8 Delicious Treats Climate Change Could Destroy
It’s been said that climate change is a looming giant so massive we tiny humans can’t even fathom it, and that’s what’s holding us back from taking the problem seriously and altering our behavior accordingly. Or that its current effects are so removed from our daily lives—icebergs melting in Greenland, islands sinking under rising sea levels in the South Pacific—that it’s hard for us to truly care.
To that I say: chocolate. Or coffee. Or ice cream. The list goes on, but the point is, our yummiest delights are endangered by the perilous weather effects created by human-caused carbon dioxide emissions. (So are vitally important food crops like corn and beans, but hey, we’re trying to hit you where it hurts.) So, ponder that the next time you knock back a beer at happy hour, or top your toddler’s pancakes with maple syrup, or celebrate a special occasion with champagne, oysters, and chocolate-dipped strawberries. Here are eight little luxuries we could all lose in our lifetime, and there are many, many more where that came from.
Whether you’re a cork-sniffing snob or a broke Two Buck Chuck guzzler, climate change could one day get between you and your favorite wine. Bottles won’t be disappearing from your local liquor store shelves anytime soon, but emerging changes in weather and season length are already signaling havoc for wine growers. Earlier ripening is beginning to alter crops, adversely affecting the fruit’s flavor compounds, and sometimes raising the resultant wine’s alcohol content to higher than desirable levels. And as with other agricultural products, when temperatures rise, ideal growing regions shift—an ominous trend for an industry so tied to local conditions and terroir. A 2011 Stanford study predicted that in California, which produces the vast majority of U.S. wine, half of all premium grape-growing land could be lost to climate change by 2040.
Global temperature changes and unpredictable weather certainly mean trouble for the wine business, but at least for now, there is a fleeting silver lining: For some growers, operating in regions that were once too cold for certain grapes, or working with fruit that benefits from early ripening, warming trends are actually helping produce better wine than was possible without the effects of climate change. —Jed Oelbaum
You don’t have to be a Great British Bake Off contestant to be aware of vanilla’s prevalence in sweet treats ranging from chocolate chip cookies to cheesecake. And then, of course, there’s ice cream, not to mention perfume, soda, liquor, coffee—it’s estimated that 18,000 products contain the heady, sweet olfactory goodness of vanilla.
There is imitation vanilla, most of which is a delicious chemical “byproduct of paper production or derivative of coal tar” according to Cooks’ Illustrated, but is also readily available and super cheap. Which is important. Because these days, cured, pure vanilla beans are going for a whopping $600 a kilo, 10 times what they sold for in 2014. True vanilla—which is painstakingly hand pollinated to this day—has never been a bargain, but its more recent price spikes have to do with extreme weather affecting Madagascar, home to 80 percent of the vanilla market. This year’s paltry crop was plagued first with drought and then by Tropical Storm Enawo, which ripped through East Africa in March, displacing half a million people and killing 78. Coupled with the food industry’s newfound allegiance to “all-natural” ingredients—as opposed to that yummy tar-derived artificial vanilla flavor—prices shot through the roof. While other countries also produce vanilla, they too have climate issues to contend with, mainly increasingly unpredictable rains.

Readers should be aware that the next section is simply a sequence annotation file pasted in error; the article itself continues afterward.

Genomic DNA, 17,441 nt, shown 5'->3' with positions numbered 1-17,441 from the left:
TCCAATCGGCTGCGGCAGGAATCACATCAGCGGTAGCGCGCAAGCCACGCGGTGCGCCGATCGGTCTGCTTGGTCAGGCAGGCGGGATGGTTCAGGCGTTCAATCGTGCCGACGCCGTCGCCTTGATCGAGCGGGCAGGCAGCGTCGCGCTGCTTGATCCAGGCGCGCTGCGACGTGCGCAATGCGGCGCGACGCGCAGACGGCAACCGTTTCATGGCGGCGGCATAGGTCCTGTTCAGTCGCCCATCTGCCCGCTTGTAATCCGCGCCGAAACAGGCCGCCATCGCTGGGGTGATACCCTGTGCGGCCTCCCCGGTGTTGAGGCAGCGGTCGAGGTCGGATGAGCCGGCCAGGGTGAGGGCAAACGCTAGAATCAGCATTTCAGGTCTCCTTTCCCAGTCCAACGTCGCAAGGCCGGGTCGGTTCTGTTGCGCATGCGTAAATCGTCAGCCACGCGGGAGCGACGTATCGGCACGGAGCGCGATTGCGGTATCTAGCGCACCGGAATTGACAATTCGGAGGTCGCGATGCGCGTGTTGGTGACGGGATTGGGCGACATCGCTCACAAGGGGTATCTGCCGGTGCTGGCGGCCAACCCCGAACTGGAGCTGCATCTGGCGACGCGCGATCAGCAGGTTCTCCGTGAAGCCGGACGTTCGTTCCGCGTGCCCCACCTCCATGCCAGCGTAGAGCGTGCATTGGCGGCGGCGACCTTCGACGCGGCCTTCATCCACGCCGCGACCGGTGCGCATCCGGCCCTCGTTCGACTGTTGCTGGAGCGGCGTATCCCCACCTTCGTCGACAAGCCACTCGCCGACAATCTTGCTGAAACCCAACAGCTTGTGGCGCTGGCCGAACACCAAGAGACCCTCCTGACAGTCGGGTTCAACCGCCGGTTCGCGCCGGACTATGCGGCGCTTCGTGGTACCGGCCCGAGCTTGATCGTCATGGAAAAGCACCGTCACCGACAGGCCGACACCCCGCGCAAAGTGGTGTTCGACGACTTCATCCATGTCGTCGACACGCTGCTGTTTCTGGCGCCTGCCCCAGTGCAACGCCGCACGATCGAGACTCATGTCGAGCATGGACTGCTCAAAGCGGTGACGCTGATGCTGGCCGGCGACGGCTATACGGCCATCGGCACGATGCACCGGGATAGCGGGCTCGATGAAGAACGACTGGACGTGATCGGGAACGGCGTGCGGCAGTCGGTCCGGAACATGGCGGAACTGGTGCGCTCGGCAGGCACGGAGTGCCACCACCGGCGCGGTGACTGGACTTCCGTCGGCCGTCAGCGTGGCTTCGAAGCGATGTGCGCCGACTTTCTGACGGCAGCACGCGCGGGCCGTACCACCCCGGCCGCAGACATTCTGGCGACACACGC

It gets worse. The run on vanilla prices due to scarcity and Madagascar’s overwhelming economic reliance on the bean have led to desperate practices in that country, according to several industry experts, leading to vanilla that’s low quality, but still expensive. “It’s basically the industrialization of an artisanal process, with typical consequences,” wrote Josephine Lochhead Schmidt, president of Cook Flavoring Company, which has been procuring vanilla in Madagascar for a century. “We never thought that on our 100th anniversary we’d be hoping that the demand for pure vanilla recedes,” she wrote this year. —Callie Enlow
Many adults drink coffee in some form, and it’s been that way since at least the 13th century. But due to climate change’s harmful effects—like rising temperatures, droughts, floods, and rising sea levels—your daily fix might get a lot more difficult to find or, at the very least, become a lot more expensive.
Coffee needs mild temperatures and lots of water to grow, which makes subtropical regions like Brazil, Vietnam, Columbia, Indonesia, and Ethiopia ideal. But in Brazil, where more than 15 percent of the world’s coffee is grown, drought, heat, and deforestation in the country’s “coffee belt” is drying out the land and making many farmers anxious about their future. A recent report on climate change in Vietnam—the second largest coffee exporter in the world—predicts that rising temperatures could cost the country half of its coffee production by 2050. Meanwhile, warmer temperatures and drier weather in Ethiopia could cause the country to lose up to 60 percent of farmland suitable for growing coffee by the end of the century.
So maybe it’s time to start weaning yourself off your coffee addiction, because no one wants to be around someone dealing with caffeine withdrawals, especially if it’s caused by climate change. —Liz Biscevic
In the Pacific Northwest, oyster farmers started to notice their oyster larvae were dying up and down the coast in the early 2000s, but it took a couple more years before farmers knew why: ocean acidification, a decrease in the ocean’s Ph balance brought on by an increase in carbon dioxide in the atmosphere. The acidification, described as “global warming’s evil twin” and a problem in oceans worldwide, causes corroding and weakened shells in shellfish. By the end of the century, Ocean Portal, part of the Smithsonian Institution’s Ocean Initiative, predicts a 25 percent decrease in mussel shell production and a 10 percent decrease for oysters.